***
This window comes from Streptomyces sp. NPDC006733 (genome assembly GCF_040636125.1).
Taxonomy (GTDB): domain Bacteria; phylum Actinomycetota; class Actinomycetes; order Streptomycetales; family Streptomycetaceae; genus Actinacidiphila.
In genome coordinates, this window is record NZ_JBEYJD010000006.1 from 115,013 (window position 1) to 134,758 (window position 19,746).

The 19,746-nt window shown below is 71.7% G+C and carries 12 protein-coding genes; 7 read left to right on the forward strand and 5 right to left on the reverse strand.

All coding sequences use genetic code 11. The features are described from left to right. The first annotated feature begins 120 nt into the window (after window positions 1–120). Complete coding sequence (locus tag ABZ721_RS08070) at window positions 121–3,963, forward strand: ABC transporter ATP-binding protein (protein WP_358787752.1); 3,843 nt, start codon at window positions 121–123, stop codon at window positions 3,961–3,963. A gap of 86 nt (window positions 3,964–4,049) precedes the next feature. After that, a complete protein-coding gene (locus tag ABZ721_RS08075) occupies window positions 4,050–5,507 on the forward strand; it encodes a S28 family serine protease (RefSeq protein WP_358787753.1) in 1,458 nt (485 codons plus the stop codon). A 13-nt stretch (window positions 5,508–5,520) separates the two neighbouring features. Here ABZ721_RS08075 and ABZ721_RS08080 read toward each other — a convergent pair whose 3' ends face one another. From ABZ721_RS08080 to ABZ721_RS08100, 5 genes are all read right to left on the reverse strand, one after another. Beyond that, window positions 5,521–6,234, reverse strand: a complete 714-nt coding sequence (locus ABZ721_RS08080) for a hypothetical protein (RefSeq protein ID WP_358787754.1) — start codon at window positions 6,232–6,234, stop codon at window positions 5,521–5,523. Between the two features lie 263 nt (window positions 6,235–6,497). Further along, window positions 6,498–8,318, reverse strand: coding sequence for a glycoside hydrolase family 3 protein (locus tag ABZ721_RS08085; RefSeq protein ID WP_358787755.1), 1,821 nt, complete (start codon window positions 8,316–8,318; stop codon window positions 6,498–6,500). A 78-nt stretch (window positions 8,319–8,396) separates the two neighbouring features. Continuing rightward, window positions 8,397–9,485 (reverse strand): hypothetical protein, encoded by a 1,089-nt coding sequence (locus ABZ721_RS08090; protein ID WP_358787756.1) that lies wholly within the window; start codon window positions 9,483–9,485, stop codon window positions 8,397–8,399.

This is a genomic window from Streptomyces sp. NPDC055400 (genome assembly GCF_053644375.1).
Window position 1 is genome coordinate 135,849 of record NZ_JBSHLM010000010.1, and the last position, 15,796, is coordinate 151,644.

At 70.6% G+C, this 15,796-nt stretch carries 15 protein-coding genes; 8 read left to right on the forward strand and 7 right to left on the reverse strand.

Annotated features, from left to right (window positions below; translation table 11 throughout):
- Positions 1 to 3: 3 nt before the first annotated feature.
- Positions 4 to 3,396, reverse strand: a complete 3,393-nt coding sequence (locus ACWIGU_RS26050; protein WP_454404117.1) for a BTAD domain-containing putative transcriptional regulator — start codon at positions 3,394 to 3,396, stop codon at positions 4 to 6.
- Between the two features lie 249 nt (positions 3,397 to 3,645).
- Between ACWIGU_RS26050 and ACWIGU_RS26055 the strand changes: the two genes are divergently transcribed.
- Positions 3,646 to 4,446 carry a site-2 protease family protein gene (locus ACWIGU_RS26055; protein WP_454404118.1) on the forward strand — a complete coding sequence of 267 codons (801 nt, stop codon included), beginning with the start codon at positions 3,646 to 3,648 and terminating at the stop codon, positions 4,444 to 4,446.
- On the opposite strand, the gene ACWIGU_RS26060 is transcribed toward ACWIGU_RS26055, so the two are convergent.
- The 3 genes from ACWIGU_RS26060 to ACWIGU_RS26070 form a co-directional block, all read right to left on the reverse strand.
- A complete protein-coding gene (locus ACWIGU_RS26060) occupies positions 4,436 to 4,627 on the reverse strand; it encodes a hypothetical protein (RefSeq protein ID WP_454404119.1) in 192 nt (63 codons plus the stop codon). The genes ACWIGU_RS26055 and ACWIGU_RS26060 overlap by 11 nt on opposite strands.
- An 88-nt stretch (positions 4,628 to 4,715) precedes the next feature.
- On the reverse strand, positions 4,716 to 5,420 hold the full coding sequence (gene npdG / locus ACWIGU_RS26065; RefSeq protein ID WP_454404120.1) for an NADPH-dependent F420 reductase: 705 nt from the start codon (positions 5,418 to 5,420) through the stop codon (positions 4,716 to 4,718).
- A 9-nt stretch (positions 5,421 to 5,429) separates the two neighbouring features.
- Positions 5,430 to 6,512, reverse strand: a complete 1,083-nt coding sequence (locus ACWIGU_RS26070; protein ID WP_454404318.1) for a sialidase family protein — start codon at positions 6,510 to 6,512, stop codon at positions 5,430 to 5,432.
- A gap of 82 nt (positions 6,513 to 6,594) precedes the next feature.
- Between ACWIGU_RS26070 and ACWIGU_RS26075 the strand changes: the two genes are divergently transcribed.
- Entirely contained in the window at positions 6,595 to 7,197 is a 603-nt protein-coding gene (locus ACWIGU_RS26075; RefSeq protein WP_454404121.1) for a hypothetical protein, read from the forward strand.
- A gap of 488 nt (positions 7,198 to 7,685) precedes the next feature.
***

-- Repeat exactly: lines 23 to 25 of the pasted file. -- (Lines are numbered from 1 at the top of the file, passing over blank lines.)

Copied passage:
- Between ACWIGU_RS26070 and ACWIGU_RS26075 the strand changes: the two genes are divergently transcribed.
- Entirely contained in the window at positions 6,595 to 7,197 is a 603-nt protein-coding gene (locus ACWIGU_RS26075; RefSeq protein WP_454404121.1) for a hypothetical protein, read from the forward strand.
- A gap of 488 nt (positions 7,198 to 7,685) precedes the next feature.